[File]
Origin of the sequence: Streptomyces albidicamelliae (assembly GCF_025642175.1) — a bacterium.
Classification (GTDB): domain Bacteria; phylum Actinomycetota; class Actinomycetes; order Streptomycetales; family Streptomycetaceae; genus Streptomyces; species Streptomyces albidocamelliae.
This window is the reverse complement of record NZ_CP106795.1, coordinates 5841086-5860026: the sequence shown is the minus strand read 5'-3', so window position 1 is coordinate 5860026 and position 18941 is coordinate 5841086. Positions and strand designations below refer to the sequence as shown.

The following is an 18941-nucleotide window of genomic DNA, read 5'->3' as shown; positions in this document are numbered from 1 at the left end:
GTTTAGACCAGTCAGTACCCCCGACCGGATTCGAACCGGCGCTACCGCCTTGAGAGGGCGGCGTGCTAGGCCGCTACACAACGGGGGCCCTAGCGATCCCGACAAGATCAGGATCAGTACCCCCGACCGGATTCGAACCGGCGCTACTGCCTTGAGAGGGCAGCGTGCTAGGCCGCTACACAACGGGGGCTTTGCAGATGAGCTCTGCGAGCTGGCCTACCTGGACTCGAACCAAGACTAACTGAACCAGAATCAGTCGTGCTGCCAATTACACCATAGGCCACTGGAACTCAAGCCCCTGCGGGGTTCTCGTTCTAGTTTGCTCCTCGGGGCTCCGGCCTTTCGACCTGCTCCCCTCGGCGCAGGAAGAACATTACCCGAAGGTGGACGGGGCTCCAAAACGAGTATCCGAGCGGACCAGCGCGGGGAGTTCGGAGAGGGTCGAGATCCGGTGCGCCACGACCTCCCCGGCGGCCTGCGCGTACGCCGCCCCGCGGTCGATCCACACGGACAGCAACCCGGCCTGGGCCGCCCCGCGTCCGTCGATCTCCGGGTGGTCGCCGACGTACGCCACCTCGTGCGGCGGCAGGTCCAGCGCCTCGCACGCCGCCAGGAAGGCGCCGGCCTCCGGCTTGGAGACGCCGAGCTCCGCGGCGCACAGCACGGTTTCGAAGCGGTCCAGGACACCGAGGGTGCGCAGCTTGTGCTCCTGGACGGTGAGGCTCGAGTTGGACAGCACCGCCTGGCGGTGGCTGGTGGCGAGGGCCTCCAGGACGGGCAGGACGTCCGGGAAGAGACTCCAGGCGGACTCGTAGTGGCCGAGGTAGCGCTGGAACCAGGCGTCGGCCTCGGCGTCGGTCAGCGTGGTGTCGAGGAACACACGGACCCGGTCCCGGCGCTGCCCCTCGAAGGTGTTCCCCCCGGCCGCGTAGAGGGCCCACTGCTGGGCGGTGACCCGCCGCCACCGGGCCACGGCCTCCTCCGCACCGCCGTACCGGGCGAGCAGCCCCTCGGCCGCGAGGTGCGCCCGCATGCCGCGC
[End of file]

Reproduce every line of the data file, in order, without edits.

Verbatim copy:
Origin of the sequence: Streptomyces albidicamelliae (assembly GCF_025642175.1) — a bacterium.
Classification (GTDB): domain Bacteria; phylum Actinomycetota; class Actinomycetes; order Streptomycetales; family Streptomycetaceae; genus Streptomyces; species Streptomyces albidocamelliae.
This window is the reverse complement of record NZ_CP106795.1, coordinates 5841086-5860026: the sequence shown is the minus strand read 5'-3', so window position 1 is coordinate 5860026 and position 18941 is coordinate 5841086. Positions and strand designations below refer to the sequence as shown.

The following is an 18941-nucleotide window of genomic DNA, read 5'->3' as shown; positions in this document are numbered from 1 at the left end:
GTTTAGACCAGTCAGTACCCCCGACCGGATTCGAACCGGCGCTACCGCCTTGAGAGGGCGGCGTGCTAGGCCGCTACACAACGGGGGCCCTAGCGATCCCGACAAGATCAGGATCAGTACCCCCGACCGGATTCGAACCGGCGCTACTGCCTTGAGAGGGCAGCGTGCTAGGCCGCTACACAACGGGGGCTTTGCAGATGAGCTCTGCGAGCTGGCCTACCTGGACTCGAACCAAGACTAACTGAACCAGAATCAGTCGTGCTGCCAATTACACCATAGGCCACTGGAACTCAAGCCCCTGCGGGGTTCTCGTTCTAGTTTGCTCCTCGGGGCTCCGGCCTTTCGACCTGCTCCCCTCGGCGCAGGAAGAACATTACCCGAAGGTGGACGGGGCTCCAAAACGAGTATCCGAGCGGACCAGCGCGGGGAGTTCGGAGAGGGTCGAGATCCGGTGCGCCACGACCTCCCCGGCGGCCTGCGCGTACGCCGCCCCGCGGTCGATCCACACGGACAGCAACCCGGCCTGGGCCGCCCCGCGTCCGTCGATCTCCGGGTGGTCGCCGACGTACGCCACCTCGTGCGGCGGCAGGTCCAGCGCCTCGCACGCCGCCAGGAAGGCGCCGGCCTCCGGCTTGGAGACGCCGAGCTCCGCGGCGCACAGCACGGTTTCGAAGCGGTCCAGGACACCGAGGGTGCGCAGCTTGTGCTCCTGGACGGTGAGGCTCGAGTTGGACAGCACCGCCTGGCGGTGGCTGGTGGCGAGGGCCTCCAGGACGGGCAGGACGTCCGGGAAGAGACTCCAGGCGGACTCGTAGTGGCCGAGGTAGCGCTGGAACCAGGCGTCGGCCTCGGCGTCGGTCAGCGTGGTGTCGAGGAACACACGGACCCGGTCCCGGCGCTGCCCCTCGAAGGTGTTCCCCCCGGCCGCGTAGAGGGCCCACTGCTGGGCGGTGACCCGCCGCCACCGGGCCACGGCCTCCTCCGCACCGCCGTACCGGGCGAGCAGCCCCTCGGCCGCGAGGTGCGCCCGCATGCCGCGC